Does Tennessee Have Stand Your Ground Law

Tennessee Stand Your Ground Law

Tennessee has a “stand your ground” law, also known as the “Castle Doctrine,” which allows individuals to use deadly force in self-defense without the duty to retreat. This law is codified in Tennessee Code Annotated ยง 39-11-611.

Key Provisions of the Law

  1. No Duty to Retreat: An individual has no duty to retreat from an attacker in any place where they have a legal right to be, including their home, workplace, or vehicle.
  2. Immunity from Prosecution: Individuals who use deadly force in self-defense are immune from prosecution for criminal homicide or assault, provided that they reasonably believed that the force was necessary to prevent imminent death, serious bodily injury, or the commission of a felony.
  3. Burden of Proof: The burden of proof is on the prosecution to prove beyond a reasonable doubt that the individual did not act in self-defense.

Application of the Law

The stand your ground law applies in situations where an individual is faced with an imminent threat of death or serious bodily injury. The law does not apply to situations where the individual is the initial aggressor or where the use of deadly force is excessive or unreasonable.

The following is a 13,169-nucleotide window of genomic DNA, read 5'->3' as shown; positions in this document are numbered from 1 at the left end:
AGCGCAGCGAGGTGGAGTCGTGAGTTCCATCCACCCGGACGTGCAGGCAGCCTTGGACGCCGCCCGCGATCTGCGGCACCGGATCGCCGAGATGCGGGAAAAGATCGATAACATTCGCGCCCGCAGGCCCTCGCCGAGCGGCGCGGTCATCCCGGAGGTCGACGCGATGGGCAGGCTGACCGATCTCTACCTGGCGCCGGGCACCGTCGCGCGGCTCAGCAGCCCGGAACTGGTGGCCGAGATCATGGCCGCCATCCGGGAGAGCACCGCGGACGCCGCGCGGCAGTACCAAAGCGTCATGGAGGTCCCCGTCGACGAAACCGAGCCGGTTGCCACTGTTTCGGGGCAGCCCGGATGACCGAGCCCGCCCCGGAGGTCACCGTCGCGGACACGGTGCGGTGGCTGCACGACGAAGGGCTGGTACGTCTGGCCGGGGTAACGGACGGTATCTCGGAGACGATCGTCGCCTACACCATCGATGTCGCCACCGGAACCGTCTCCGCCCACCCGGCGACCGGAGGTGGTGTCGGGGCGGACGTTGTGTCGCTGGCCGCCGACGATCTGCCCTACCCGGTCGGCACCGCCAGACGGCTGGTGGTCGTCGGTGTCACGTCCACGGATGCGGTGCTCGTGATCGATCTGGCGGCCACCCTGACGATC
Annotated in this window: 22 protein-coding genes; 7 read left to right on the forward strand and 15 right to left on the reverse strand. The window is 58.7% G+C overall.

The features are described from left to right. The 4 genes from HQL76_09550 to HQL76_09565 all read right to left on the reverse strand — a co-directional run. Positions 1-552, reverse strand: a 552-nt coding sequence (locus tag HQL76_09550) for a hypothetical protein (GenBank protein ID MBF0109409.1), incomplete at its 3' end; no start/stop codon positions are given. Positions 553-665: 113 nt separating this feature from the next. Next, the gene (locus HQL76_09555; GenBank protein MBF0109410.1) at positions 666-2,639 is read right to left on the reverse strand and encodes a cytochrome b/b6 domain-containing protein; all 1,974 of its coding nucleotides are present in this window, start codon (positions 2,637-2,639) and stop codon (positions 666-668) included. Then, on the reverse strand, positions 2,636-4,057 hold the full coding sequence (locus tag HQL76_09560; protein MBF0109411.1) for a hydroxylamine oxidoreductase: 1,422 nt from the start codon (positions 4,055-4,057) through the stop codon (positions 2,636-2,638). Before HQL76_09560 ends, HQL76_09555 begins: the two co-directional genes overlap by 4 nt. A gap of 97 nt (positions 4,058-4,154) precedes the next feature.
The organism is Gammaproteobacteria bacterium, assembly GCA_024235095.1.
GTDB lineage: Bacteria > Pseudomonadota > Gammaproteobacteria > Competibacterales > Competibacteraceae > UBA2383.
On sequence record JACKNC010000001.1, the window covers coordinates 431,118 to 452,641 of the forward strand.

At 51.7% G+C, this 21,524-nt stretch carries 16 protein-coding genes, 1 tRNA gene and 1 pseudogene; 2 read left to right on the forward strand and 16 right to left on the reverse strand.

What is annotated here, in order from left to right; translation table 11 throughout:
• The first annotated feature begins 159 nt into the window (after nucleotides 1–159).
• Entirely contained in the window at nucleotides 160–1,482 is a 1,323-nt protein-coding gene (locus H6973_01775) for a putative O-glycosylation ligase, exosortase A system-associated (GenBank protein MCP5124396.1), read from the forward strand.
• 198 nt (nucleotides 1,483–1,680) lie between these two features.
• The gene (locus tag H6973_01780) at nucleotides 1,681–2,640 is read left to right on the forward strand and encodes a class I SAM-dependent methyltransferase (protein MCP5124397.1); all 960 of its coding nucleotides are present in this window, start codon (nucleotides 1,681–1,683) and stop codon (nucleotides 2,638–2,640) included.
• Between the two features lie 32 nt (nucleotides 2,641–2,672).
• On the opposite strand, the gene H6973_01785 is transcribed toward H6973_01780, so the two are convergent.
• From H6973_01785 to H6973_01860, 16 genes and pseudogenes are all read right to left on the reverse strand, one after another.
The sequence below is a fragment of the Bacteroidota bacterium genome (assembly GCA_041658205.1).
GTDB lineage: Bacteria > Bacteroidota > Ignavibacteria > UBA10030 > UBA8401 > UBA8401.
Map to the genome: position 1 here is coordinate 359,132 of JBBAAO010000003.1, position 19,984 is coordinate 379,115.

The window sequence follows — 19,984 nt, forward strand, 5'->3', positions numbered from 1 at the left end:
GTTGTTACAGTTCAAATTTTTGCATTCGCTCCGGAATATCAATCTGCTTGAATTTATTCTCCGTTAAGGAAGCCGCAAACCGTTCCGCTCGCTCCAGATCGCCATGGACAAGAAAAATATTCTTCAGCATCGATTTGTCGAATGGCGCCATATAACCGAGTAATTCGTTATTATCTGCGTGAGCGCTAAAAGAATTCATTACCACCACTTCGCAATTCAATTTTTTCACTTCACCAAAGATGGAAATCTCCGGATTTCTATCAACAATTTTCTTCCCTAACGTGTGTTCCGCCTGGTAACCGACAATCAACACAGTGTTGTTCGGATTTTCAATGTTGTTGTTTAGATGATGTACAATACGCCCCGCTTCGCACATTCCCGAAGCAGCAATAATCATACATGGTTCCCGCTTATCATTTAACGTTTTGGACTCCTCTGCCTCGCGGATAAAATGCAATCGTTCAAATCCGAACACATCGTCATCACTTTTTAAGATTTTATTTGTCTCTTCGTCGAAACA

Exceptions to the Law

There are a few exceptions to the stand your ground law. These exceptions include:

  • When the individual is engaged in criminal activity.
  • When the individual is attempting to commit a crime.
  • When the individual is fleeing after committing a crime.
  • When the individual is using deadly force against a law enforcement officer acting in the line of duty.

Controversy and Criticism

The stand your ground law has been the subject of controversy and criticism. Some argue that the law makes it too easy for individuals to use deadly force, even in situations where it is not necessary. Others argue that the law is necessary to protect individuals from being forced to retreat from an attacker.


Tennessee’s stand your ground law is a complex and controversial issue. The law has been upheld by the Tennessee courts, but it is still being debated by lawmakers and legal experts.

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